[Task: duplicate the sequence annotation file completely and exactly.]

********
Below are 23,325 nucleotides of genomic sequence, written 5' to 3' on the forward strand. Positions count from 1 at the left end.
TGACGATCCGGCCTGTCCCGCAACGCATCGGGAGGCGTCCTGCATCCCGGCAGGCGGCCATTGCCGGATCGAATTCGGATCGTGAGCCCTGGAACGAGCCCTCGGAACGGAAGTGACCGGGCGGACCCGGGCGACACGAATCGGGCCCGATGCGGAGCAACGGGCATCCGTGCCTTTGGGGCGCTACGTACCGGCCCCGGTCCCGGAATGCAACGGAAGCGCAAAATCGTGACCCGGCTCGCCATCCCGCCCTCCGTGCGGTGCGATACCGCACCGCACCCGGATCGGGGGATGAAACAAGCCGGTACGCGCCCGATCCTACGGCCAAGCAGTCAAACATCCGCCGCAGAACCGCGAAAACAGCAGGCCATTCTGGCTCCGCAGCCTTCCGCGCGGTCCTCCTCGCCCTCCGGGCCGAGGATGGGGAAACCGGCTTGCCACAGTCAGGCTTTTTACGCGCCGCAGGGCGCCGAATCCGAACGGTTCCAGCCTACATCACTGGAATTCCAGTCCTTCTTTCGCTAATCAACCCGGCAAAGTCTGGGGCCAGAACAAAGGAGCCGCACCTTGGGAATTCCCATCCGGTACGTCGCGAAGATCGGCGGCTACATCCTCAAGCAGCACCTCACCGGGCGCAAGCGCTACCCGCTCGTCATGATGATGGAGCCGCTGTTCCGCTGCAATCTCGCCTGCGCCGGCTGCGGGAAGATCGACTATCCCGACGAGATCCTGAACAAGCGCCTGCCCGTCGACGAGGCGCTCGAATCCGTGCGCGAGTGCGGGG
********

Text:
Below are 23,325 nucleotides of genomic sequence, written 5' to 3' on the forward strand. Positions count from 1 at the left end.
TGACGATCCGGCCTGTCCCGCAACGCATCGGGAGGCGTCCTGCATCCCGGCAGGCGGCCATTGCCGGATCGAATTCGGATCGTGAGCCCTGGAACGAGCCCTCGGAACGGAAGTGACCGGGCGGACCCGGGCGACACGAATCGGGCCCGATGCGGAGCAACGGGCATCCGTGCCTTTGGGGCGCTACGTACCGGCCCCGGTCCCGGAATGCAACGGAAGCGCAAAATCGTGACCCGGCTCGCCATCCCGCCCTCCGTGCGGTGCGATACCGCACCGCACCCGGATCGGGGGATGAAACAAGCCGGTACGCGCCCGATCCTACGGCCAAGCAGTCAAACATCCGCCGCAGAACCGCGAAAACAGCAGGCCATTCTGGCTCCGCAGCCTTCCGCGCGGTCCTCCTCGCCCTCCGGGCCGAGGATGGGGAAACCGGCTTGCCACAGTCAGGCTTTTTACGCGCCGCAGGGCGCCGAATCCGAACGGTTCCAGCCTACATCACTGGAATTCCAGTCCTTCTTTCGCTAATCAACCCGGCAAAGTCTGGGGCCAGAACAAAGGAGCCGCACCTTGGGAATTCCCATCCGGTACGTCGCGAAGATCGGCGGCTACATCCTCAAGCAGCACCTCACCGGGCGCAAGCGCTACCCGCTCGTCATGATGATGGAGCCGCTGTTCCGCTGCAATCTCGCCTGCGCCGGCTGCGGGAAGATCGACTATCCCGACGAGATCCTGAACAAGCGCCTGCCCGTCGACGAGGCGCTCGAATCCGTGCGCGAGTGCGGGG